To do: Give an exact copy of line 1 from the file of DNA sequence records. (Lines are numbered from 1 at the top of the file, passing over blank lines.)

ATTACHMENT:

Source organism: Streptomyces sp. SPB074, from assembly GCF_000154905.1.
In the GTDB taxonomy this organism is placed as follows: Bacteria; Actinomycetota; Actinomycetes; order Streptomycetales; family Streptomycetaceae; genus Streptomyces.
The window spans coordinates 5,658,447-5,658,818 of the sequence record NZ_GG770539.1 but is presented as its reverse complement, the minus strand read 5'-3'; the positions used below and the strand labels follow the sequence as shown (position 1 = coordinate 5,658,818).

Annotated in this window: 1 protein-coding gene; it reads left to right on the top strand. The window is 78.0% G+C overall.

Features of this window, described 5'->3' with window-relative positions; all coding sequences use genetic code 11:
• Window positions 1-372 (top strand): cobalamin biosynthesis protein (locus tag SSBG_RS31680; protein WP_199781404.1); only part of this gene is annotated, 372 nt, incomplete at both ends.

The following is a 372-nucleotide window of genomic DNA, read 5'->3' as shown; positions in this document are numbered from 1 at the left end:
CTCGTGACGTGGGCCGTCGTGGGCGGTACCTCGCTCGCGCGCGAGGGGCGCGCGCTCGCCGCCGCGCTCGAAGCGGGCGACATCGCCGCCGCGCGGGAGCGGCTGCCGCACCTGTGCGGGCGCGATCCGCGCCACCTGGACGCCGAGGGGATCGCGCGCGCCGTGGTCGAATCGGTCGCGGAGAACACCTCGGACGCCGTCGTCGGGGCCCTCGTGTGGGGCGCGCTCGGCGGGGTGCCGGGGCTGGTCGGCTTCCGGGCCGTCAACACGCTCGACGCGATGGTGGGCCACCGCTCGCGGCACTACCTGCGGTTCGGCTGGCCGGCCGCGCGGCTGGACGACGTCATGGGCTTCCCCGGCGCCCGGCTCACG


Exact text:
Source organism: Streptomyces sp. SPB074, from assembly GCF_000154905.1.